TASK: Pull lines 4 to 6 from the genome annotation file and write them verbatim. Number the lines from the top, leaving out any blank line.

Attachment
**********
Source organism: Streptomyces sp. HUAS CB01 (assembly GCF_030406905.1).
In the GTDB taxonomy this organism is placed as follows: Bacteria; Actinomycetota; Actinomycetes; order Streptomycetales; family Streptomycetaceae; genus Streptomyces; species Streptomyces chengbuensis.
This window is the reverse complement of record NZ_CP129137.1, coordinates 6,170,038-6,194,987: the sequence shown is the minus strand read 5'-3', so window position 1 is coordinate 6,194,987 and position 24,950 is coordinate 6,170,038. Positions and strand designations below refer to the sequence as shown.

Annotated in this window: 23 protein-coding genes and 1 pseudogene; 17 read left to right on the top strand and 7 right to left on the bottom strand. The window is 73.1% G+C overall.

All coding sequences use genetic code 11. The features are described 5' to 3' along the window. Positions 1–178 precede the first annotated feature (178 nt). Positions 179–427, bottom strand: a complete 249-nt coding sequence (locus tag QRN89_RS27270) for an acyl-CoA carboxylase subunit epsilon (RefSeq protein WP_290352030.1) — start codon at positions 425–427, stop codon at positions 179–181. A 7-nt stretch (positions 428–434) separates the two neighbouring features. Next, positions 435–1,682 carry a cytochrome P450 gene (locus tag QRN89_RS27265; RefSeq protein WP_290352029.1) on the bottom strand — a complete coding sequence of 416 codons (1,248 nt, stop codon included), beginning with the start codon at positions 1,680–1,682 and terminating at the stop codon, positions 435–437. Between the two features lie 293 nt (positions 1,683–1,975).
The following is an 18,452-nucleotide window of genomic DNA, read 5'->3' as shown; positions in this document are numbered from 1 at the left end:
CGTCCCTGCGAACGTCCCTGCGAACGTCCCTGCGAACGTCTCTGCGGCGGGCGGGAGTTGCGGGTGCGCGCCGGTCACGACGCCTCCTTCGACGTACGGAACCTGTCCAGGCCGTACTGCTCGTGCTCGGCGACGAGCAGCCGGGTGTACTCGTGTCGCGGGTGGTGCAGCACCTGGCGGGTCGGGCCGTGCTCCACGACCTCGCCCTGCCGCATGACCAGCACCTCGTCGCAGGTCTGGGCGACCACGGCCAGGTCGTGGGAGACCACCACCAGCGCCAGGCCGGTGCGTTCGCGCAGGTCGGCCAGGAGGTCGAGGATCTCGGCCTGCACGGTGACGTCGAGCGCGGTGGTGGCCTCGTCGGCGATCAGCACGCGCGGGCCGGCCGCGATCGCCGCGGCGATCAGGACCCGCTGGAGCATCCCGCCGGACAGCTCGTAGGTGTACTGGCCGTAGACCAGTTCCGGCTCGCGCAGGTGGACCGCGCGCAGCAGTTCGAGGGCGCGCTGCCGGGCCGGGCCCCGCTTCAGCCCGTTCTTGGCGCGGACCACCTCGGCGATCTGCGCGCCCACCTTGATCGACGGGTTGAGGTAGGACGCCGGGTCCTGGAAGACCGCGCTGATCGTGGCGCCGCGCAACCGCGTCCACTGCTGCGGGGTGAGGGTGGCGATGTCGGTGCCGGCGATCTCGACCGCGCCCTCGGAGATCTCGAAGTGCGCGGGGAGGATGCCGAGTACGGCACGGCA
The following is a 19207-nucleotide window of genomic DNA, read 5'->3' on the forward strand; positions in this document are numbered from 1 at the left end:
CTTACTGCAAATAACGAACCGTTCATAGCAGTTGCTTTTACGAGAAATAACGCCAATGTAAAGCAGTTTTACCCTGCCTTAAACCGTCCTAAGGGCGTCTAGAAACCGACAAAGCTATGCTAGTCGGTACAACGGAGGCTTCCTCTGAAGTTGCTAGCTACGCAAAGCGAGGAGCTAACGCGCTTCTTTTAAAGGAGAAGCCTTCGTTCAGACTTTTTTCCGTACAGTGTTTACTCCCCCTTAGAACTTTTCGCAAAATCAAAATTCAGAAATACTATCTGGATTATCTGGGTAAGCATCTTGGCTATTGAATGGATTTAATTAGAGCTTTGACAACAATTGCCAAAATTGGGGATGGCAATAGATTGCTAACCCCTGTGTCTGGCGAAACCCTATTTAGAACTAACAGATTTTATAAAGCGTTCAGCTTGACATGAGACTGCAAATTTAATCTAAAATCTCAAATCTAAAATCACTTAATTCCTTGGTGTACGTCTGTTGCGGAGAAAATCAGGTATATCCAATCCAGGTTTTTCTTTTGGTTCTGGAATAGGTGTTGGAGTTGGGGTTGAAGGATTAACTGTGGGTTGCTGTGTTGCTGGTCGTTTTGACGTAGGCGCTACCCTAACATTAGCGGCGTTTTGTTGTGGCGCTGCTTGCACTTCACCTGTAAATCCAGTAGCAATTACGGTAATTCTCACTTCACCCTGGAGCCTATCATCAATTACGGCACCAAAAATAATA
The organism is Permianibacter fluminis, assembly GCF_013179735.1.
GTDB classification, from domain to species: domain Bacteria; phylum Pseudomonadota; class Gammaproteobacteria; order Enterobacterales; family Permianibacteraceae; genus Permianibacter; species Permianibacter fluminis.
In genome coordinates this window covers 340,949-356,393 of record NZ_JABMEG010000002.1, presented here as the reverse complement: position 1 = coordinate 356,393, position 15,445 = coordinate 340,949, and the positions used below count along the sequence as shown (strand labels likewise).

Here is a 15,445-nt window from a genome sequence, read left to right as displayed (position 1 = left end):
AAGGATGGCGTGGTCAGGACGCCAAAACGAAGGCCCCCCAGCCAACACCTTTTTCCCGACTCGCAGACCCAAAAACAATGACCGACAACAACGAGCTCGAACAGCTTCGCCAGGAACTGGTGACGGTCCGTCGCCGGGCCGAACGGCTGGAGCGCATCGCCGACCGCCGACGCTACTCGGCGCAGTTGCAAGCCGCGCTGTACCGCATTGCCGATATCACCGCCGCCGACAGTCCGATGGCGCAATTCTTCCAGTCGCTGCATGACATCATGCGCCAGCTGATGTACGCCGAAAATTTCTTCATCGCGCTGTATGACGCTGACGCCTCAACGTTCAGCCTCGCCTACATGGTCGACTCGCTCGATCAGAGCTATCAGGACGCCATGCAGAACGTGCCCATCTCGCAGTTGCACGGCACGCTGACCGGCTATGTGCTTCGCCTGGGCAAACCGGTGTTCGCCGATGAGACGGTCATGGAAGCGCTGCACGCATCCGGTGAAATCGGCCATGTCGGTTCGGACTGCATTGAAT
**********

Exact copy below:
Annotated in this window: 23 protein-coding genes and 1 pseudogene; 17 read left to right on the top strand and 7 right to left on the bottom strand. The window is 73.1% G+C overall.

All coding sequences use genetic code 11. The features are described 5' to 3' along the window. Positions 1–178 precede the first annotated feature (178 nt). Positions 179–427, bottom strand: a complete 249-nt coding sequence (locus tag QRN89_RS27270) for an acyl-CoA carboxylase subunit epsilon (RefSeq protein WP_290352030.1) — start codon at positions 425–427, stop codon at positions 179–181. A 7-nt stretch (positions 428–434) separates the two neighbouring features. Next, positions 435–1,682 carry a cytochrome P450 gene (locus tag QRN89_RS27265; RefSeq protein WP_290352029.1) on the bottom strand — a complete coding sequence of 416 codons (1,248 nt, stop codon included), beginning with the start codon at positions 1,680–1,682 and terminating at the stop codon, positions 435–437. Between the two features lie 293 nt (positions 1,683–1,975).
The following is an 18,452-nucleotide window of genomic DNA, read 5'->3' as shown; positions in this document are numbered from 1 at the left end: